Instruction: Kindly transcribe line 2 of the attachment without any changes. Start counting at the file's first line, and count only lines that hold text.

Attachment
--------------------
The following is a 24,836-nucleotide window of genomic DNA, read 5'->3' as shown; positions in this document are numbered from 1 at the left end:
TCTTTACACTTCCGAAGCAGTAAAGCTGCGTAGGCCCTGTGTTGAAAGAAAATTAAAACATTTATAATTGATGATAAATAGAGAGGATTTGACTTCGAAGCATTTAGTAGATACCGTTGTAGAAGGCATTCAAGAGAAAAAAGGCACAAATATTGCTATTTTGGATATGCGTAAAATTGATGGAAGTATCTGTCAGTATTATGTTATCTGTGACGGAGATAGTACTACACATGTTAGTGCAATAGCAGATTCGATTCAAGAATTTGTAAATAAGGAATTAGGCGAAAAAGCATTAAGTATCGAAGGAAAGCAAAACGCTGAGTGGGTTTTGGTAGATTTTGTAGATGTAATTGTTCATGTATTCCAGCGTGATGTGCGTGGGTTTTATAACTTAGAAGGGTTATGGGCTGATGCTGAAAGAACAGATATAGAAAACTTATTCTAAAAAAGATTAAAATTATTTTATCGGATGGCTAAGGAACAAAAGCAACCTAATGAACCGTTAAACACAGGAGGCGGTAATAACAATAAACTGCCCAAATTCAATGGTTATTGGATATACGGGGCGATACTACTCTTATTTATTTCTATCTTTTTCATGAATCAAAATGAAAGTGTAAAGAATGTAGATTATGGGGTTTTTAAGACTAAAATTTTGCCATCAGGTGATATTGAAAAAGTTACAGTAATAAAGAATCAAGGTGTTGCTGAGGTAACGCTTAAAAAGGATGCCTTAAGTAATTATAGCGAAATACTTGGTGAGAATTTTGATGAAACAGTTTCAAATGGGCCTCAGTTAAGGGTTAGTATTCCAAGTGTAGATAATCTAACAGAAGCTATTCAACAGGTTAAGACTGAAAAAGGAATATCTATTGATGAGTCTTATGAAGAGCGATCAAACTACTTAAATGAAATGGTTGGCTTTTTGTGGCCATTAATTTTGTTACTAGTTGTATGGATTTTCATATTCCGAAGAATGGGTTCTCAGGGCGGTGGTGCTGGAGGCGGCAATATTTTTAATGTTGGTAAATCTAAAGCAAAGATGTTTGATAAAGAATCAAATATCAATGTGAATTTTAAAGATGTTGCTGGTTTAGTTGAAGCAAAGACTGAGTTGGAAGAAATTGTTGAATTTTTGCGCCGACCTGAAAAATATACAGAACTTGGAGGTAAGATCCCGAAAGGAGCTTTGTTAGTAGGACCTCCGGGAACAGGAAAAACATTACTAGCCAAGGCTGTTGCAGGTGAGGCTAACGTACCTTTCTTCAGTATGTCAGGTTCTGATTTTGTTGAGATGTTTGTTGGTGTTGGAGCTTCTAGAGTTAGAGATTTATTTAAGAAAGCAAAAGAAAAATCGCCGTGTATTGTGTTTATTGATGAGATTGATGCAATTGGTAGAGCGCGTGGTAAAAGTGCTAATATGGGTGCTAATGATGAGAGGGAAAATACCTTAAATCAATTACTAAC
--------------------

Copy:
TCTTTACACTTCCGAAGCAGTAAAGCTGCGTAGGCCCTGTGTTGAAAGAAAATTAAAACATTTATAATTGATGATAAATAGAGAGGATTTGACTTCGAAGCATTTAGTAGATACCGTTGTAGAAGGCATTCAAGAGAAAAAAGGCACAAATATTGCTATTTTGGATATGCGTAAAATTGATGGAAGTATCTGTCAGTATTATGTTATCTGTGACGGAGATAGTACTACACATGTTAGTGCAATAGCAGATTCGATTCAAGAATTTGTAAATAAGGAATTAGGCGAAAAAGCATTAAGTATCGAAGGAAAGCAAAACGCTGAGTGGGTTTTGGTAGATTTTGTAGATGTAATTGTTCATGTATTCCAGCGTGATGTGCGTGGGTTTTATAACTTAGAAGGGTTATGGGCTGATGCTGAAAGAACAGATATAGAAAACTTATTCTAAAAAAGATTAAAATTATTTTATCGGATGGCTAAGGAACAAAAGCAACCTAATGAACCGTTAAACACAGGAGGCGGTAATAACAATAAACTGCCCAAATTCAATGGTTATTGGATATACGGGGCGATACTACTCTTATTTATTTCTATCTTTTTCATGAATCAAAATGAAAGTGTAAAGAATGTAGATTATGGGGTTTTTAAGACTAAAATTTTGCCATCAGGTGATATTGAAAAAGTTACAGTAATAAAGAATCAAGGTGTTGCTGAGGTAACGCTTAAAAAGGATGCCTTAAGTAATTATAGCGAAATACTTGGTGAGAATTTTGATGAAACAGTTTCAAATGGGCCTCAGTTAAGGGTTAGTATTCCAAGTGTAGATAATCTAACAGAAGCTATTCAACAGGTTAAGACTGAAAAAGGAATATCTATTGATGAGTCTTATGAAGAGCGATCAAACTACTTAAATGAAATGGTTGGCTTTTTGTGGCCATTAATTTTGTTACTAGTTGTATGGATTTTCATATTCCGAAGAATGGGTTCTCAGGGCGGTGGTGCTGGAGGCGGCAATATTTTTAATGTTGGTAAATCTAAAGCAAAGATGTTTGATAAAGAATCAAATATCAATGTGAATTTTAAAGATGTTGCTGGTTTAGTTGAAGCAAAGACTGAGTTGGAAGAAATTGTTGAATTTTTGCGCCGACCTGAAAAATATACAGAACTTGGAGGTAAGATCCCGAAAGGAGCTTTGTTAGTAGGACCTCCGGGAACAGGAAAAACATTACTAGCCAAGGCTGTTGCAGGTGAGGCTAACGTACCTTTCTTCAGTATGTCAGGTTCTGATTTTGTTGAGATGTTTGTTGGTGTTGGAGCTTCTAGAGTTAGAGATTTATTTAAGAAAGCAAAAGAAAAATCGCCGTGTATTGTGTTTATTGATGAGATTGATGCAATTGGTAGAGCGCGTGGTAAAAGTGCTAATATGGGTGCTAATGATGAGAGGGAAAATACCTTAAATCAATTACTAAC